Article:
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The sick and twisted man “kept demanding” more pictures from the schoolgirl

The Gatwick Airport worker asked the teenage girl if she fancied him


A self-confessed “dirty old man” from South Croydon sent a schoolgirl sexually explicit Facebook messages, wanted to know if she was sleeping with boys and asked if she fancied him .

Andrew Rogers, from Wilson Close, which is just off Bartlett Street, started messaging the girl shortly before her 15th birthday.

The 55-year-old, who works at Gatwick Airport, had met the girl once before when she was 10.

Jonathan Rogers, prosecuting, said Rogers promised the girl money or an iPhone, and told her to show how much she wanted them by sending him pictures of herself.

In one exchange, Rogers referred to himself as a “dirty old man” and called her a “dirty schoolgirl.”

He also wanted to know if she was sleeping with boys, whether she fancied him, and whether she had seen “c**k” before.

Mr Rogers said: “It’s clear from these messages he knew exactly how old she was.

“He repeatedly asked her to show him how much she loved him and how much she missed him, by sending him ‘a nice photo.’

“The messages became increasingly concerning.”

The disturbing messages were discovered by the girl’s mum, at their family home in Liverpool, and police were alerted, as reported by our sister site the Liverpool Echo.

Rogers initially denied any wrongdoing.

He appeared at Liverpool Crown Court charged with sexual communication with a child and changed his plea to guilty as his trial was about to get underway.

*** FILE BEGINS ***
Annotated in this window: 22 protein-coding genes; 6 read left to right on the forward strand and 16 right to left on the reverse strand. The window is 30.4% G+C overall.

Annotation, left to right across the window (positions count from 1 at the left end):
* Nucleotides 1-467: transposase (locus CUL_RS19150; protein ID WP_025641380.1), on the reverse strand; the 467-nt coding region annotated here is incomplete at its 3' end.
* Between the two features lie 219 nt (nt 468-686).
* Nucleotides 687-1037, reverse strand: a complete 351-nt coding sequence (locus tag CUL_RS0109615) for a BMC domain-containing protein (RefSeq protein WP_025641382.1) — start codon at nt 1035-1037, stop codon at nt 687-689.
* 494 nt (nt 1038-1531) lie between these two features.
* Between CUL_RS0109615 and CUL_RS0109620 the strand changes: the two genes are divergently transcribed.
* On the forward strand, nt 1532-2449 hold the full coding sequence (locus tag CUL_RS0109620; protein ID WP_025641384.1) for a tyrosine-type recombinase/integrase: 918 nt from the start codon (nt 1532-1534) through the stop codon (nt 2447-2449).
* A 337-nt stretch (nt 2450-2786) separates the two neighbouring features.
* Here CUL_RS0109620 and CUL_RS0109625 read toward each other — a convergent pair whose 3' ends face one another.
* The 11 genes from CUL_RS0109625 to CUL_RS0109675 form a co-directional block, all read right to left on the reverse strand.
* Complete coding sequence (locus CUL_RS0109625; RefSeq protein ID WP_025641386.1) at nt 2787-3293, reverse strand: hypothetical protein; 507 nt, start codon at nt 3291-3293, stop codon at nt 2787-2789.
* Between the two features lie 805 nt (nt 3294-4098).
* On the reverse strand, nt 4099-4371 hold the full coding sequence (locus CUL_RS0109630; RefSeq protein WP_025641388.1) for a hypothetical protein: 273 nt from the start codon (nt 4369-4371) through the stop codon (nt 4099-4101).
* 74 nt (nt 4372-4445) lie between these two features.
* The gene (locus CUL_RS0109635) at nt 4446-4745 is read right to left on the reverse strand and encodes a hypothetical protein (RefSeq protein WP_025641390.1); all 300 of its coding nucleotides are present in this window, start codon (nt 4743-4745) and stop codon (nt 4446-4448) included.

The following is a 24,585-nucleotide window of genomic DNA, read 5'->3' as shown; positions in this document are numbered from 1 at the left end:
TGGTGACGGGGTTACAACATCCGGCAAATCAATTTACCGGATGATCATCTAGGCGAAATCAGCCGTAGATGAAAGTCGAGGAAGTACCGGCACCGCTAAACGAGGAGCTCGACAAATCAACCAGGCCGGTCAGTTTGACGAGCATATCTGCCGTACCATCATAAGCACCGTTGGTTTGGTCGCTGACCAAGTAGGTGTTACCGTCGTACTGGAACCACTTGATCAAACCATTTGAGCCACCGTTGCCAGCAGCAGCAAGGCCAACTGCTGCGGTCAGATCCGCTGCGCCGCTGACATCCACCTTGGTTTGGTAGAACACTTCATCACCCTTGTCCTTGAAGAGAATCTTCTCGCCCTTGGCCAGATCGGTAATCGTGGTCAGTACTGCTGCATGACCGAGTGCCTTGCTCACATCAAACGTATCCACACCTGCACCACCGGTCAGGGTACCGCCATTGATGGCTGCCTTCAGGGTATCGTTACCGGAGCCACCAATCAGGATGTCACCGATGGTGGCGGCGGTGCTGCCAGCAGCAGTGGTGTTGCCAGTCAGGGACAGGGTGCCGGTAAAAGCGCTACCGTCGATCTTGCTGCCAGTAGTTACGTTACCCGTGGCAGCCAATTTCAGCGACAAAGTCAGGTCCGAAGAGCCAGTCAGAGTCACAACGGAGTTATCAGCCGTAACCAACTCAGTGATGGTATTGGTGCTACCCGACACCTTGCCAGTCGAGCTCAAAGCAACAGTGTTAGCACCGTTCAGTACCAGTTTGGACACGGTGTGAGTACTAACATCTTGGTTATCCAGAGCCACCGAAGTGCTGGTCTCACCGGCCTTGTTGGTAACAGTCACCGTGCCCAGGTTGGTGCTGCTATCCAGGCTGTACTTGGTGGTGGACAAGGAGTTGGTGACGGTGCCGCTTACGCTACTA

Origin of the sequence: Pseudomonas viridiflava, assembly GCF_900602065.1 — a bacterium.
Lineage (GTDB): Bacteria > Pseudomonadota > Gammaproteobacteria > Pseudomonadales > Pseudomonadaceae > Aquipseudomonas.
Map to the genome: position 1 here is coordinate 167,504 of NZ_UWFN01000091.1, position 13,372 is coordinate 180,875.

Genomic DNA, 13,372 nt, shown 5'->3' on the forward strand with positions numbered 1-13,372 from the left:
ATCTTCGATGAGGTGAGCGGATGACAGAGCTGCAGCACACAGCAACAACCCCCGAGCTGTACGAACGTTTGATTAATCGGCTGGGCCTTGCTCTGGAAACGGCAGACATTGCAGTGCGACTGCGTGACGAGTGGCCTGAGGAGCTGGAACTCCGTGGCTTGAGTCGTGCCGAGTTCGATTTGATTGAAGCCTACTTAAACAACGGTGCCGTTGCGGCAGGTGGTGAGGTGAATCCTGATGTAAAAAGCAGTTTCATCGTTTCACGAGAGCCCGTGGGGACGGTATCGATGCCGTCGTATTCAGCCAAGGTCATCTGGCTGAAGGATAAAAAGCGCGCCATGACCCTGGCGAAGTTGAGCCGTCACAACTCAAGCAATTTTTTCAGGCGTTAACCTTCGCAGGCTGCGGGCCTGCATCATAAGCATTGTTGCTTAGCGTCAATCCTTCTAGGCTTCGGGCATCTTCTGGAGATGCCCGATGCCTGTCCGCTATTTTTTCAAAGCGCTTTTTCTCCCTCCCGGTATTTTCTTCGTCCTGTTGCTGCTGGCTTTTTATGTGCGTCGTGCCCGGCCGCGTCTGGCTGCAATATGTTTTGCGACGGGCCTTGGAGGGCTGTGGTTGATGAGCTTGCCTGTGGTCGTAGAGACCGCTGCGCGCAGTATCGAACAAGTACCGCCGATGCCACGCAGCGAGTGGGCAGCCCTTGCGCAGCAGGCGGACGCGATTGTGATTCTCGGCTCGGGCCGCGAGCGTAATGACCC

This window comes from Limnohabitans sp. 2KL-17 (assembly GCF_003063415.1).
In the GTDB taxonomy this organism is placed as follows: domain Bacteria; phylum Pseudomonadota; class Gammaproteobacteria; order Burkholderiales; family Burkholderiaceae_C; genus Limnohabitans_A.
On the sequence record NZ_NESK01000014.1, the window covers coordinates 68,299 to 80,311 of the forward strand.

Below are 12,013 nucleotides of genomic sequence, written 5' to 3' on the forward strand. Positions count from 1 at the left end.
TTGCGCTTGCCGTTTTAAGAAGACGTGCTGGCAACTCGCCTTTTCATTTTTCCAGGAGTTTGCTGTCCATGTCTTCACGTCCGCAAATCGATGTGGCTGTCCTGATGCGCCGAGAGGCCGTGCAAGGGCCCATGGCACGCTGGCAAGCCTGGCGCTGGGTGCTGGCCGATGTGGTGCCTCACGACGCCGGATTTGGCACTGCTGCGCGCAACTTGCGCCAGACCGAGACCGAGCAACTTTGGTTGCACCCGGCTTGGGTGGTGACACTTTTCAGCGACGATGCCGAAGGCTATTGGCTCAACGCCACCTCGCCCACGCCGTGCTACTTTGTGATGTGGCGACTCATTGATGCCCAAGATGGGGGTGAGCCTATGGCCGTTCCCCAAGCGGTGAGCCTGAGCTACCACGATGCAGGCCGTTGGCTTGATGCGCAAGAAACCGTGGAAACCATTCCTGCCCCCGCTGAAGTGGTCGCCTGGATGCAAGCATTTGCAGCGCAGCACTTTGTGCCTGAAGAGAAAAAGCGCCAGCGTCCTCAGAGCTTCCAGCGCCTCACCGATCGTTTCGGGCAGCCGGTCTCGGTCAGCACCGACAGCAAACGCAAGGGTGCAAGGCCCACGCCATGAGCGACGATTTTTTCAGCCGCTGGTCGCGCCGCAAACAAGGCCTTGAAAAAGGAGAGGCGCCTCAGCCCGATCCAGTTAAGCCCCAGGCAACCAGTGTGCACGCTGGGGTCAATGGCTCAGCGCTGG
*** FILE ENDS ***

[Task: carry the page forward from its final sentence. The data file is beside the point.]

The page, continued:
Jonathan Rosen, defending, admitted Rogers had “a problem which needs to be addressed.”

“He is deeply ashamed and apologetic about his actions,” said Mr Rosen.

The girl’s mum, in her impact statement, said Rogers’ behaviour had had a “devastating effect” on her family.

It had led to the teenager, now 17, self-harming and threatening to commit suicide.

She added: “She should be going out and enjoying herself, instead she’s angry and depressed.”

Balding Rogers – who hung his head throughout most of the proceedings – was jailed for a total of 23 weeks.

He was also given a sexual harm prevention order and put on the sex offenders’ register for seven years.

Judge Denis Watson, QC, said: “The communications via Facebook messaging had an increasingly sexual theme to them.

“You made repeated requests for photos. Although she sent them, you weren’t satisfied with those and kept demanding others.

“I have absolutely no doubt you wanted a sexual pose.

“These were linked to offers by you of providing her with money, a phone, or both.

“Parts of this came close to grooming.”

Speaking afterwards, the girl’s mum said: “I hope this will encourage other young girls to open up and come forward.

“There must be hundreds of kids this has happened to who are too quiet or too frightened to say anything.”

An NSPCC spokesperson said: “Rogers’ predatory targeting of this vulnerable young girl has left her with serious emotional and mental scars which will take significant time to heal.

“The NSPCC works with victims of child abuse and their families to help them work through their trauma and we hope this girl is receiving all appropriate support.

“Rogers’ repulsive behaviour highlights the need for robust legislation to crack down on websites and social media platforms that leave young people exposed to paedophiles. We urge the Government to do all it can to ensure tech firms are held responsible for our children’s safety.”